Organized by the Morgan and London's Courtauld Gallery, A Dialogue with Nature explores aspects of Romantic landscape drawing in Britain and Germany from the 1760s to 1840s. The exhibition draws upon the strengths of both collections - the Morgan's exceptional group of German drawings and The Courtauld Gallery's extensive holdings of British works - in order to consider points of commonality and divergence between the two distinctive schools. Taken together, these drawings exemplify Caspar David Friedrich's understanding of Romantic landscape draftsmanship as "a dialogue with Nature." The exhibition will include thirty-seven works that represent the two central elements of the Romantic conception of landscape: close observation of the natural world and the importance of the imagination. On view will be works by such celebrated artists as Thomas Gainsborough, J.M.W. Turner, Caspar David Friedrich, John Constable, Franz Kobell, Paul Sandby, Joseph Anton Koch, J. C. Dahl, and Samuel Palmer.
Re: Collection - Museum of Arts & Design
MAD celebrates the fifth anniversary of its move to 2 Columbus Circle with this special exhibition that will survey Chief Curator David McFadden's 16 years at MAD through objects acquired during his tenure. During McFadden's years at MAD, the permanent collection has grown from 800 objects to more than 3,000; in the past 5 years alone, since MAD's move to 2 Columbus Circle, approximately 730 objects that exemplify the imaginative transformation of materials have been added to the collection.
The Flowering of Edo Period Painting: Japanese Masterworks from the Feinberg Collection - Metropolitan Museum of Art
Displaying exemplary works from painting schools that arose in Japan in the 17th and 18th centuries, this exhibition allows viewers to discover how Japanese painting evolved from the traditional modes of Chinese and Japanese (Yamato-e) styles that had prevailed through medieval times. More than 90 paintings - including 12 sets of folding screens and a number of hanging scrolls - will be exhibited in two rotations, each consisting of approximately 45 paintings. Rather than focus on the orthodox output of the Tosa and Kano ateliers, which dominated artistic production in the late medieval period, The Flowering of Edo Period Painting will highlight the new, exuberant styles of the Rinpa, Nanga, Maruyama-Shijo, and Ukiyo-e schools, as well as independent painters of the Edo period.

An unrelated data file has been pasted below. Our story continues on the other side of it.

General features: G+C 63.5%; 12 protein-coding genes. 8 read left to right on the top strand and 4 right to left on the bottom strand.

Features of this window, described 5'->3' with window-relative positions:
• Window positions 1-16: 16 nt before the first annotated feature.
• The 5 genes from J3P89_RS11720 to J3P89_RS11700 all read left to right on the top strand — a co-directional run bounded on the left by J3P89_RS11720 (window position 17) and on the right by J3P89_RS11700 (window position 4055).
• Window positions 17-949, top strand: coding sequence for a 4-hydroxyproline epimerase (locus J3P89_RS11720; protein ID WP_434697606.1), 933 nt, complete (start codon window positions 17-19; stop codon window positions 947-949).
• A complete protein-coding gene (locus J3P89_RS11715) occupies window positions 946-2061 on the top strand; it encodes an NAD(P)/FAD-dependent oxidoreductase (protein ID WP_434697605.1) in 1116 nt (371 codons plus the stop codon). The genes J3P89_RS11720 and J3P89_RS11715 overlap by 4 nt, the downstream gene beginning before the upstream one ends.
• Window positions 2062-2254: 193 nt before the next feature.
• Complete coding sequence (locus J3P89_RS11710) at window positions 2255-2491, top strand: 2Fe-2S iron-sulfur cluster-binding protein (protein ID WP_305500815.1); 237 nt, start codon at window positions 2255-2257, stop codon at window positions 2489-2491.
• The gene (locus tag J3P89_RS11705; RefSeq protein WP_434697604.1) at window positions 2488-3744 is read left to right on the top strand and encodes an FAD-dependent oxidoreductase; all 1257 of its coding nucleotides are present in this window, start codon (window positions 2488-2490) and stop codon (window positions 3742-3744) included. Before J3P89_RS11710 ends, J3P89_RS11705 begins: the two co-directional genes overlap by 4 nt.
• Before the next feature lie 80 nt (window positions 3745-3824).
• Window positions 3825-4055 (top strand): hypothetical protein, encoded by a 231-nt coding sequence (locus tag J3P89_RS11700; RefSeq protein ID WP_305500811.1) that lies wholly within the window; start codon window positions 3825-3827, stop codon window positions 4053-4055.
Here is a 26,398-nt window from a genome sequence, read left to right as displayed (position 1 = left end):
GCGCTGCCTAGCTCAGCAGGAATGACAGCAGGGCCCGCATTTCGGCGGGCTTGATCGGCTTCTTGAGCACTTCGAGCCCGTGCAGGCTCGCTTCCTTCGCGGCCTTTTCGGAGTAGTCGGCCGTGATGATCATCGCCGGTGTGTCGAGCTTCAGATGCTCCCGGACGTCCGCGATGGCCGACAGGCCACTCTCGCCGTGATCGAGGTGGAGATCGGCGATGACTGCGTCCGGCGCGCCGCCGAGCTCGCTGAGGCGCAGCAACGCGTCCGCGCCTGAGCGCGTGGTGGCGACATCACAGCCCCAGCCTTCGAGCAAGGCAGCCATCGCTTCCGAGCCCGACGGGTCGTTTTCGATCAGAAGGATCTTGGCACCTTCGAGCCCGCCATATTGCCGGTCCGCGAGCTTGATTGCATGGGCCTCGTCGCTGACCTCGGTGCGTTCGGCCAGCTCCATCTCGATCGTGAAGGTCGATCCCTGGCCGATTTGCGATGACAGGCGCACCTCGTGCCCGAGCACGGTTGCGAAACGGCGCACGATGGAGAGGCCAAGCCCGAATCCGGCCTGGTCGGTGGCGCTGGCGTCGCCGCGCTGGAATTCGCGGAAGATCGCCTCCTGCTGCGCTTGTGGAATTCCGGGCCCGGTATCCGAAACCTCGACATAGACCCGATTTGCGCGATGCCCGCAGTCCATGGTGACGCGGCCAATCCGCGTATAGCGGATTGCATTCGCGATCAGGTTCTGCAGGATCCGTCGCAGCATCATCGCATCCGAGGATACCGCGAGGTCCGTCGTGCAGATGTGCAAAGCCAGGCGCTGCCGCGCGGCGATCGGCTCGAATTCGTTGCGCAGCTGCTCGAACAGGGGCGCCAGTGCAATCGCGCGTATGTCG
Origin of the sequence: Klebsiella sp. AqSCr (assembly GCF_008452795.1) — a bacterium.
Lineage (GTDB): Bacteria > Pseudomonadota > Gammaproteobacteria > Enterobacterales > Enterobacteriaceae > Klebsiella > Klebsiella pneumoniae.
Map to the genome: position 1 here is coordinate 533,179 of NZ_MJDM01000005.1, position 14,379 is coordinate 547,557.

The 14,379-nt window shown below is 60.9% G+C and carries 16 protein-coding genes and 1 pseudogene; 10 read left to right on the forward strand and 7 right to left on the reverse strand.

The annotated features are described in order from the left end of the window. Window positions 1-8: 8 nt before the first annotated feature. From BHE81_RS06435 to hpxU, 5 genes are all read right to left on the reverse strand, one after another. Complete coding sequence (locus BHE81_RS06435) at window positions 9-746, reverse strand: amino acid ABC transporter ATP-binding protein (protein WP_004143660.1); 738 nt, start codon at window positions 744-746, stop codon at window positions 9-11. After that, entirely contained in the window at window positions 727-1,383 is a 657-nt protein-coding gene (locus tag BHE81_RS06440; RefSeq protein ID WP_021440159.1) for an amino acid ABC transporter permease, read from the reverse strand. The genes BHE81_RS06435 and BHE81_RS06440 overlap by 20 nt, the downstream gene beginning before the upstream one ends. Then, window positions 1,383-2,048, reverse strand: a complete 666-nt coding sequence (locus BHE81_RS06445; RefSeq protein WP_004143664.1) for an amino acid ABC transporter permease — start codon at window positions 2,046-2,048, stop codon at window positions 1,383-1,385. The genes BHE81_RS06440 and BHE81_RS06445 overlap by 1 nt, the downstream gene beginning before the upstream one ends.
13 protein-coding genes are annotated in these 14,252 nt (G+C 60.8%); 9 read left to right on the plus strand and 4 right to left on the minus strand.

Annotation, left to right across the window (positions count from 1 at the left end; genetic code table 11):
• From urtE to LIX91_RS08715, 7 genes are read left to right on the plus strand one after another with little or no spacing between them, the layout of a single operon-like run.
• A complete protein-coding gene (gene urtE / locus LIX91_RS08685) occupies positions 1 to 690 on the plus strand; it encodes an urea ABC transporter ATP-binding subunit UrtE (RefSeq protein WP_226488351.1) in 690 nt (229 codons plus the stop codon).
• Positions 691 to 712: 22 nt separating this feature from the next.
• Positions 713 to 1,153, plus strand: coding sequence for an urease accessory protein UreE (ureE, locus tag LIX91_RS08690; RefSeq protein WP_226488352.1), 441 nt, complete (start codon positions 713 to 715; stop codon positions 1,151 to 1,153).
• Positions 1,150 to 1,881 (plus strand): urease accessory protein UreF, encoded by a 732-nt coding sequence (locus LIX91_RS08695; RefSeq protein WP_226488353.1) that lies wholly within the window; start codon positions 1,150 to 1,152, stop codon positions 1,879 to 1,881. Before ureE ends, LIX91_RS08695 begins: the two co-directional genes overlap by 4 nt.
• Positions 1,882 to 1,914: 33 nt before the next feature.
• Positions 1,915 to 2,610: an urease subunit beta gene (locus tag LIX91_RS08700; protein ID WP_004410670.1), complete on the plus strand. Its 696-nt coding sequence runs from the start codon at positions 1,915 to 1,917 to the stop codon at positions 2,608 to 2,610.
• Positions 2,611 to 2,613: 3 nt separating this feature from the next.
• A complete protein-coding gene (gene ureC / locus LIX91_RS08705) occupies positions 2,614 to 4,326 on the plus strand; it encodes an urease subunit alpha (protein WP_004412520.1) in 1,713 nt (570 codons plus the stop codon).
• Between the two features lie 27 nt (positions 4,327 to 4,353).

Gatsby to Garp: Modern Masterpieces from the Carter Burden Collection - Morgan Library & Museum
Between 1973 and 1996 Carter Burden, a cultural benefactor and former New York City councilman, assembled the greatest collection of modern American literature in private hands. This exhibition brings together nearly 100 outstanding works from the collection, including first editions, manuscripts, letters, and revised galley proofs. Authors featured in this unparalleled exhibition are some of the 20th century's most celebrated - William Faulkner, F. Scott Fitzgerald, Allen Ginsberg, Ernest Hemingway, Langston Hughes, John Irving, Henry James, Jack Kerouac, Norman Mailer, Toni Morrison, J. D. Salinger, Gertrude Stein, John Steinbeck, John Updike, Tennessee Williams, and Richard Wright, among others.
13 Most Wanted Men: Andy Warhol and the 1964 World's Fair - Queens Museum of Art
50 years have passed since an up-and-coming Pop provocateur named Andy Warhol sparked a minor scandal at the 1964 New York World's Fair. As part of a prominent set of public commissions for the Philip Johnson-designed New York State Pavilion's exterior, Warhol chose to enlarge mug shots from a NYPD booklet featuring the 13 most wanted criminals of 1962. Forming a chessboard of front and profile views, 13 Most Wanted Men was installed by April 15, 1964, and painted over by Fair officials' direction with silver paint a few days later. When the Fair opened to the public, all that was visible was a large silver square. Later in the summer of 1964, Warhol produced another set of the Most Wanted Men paintings with the screens he had used to make the mural and nine of these are assembled in New York for the first time since their creation, forming the core of the 175 or so objects in the exhibition.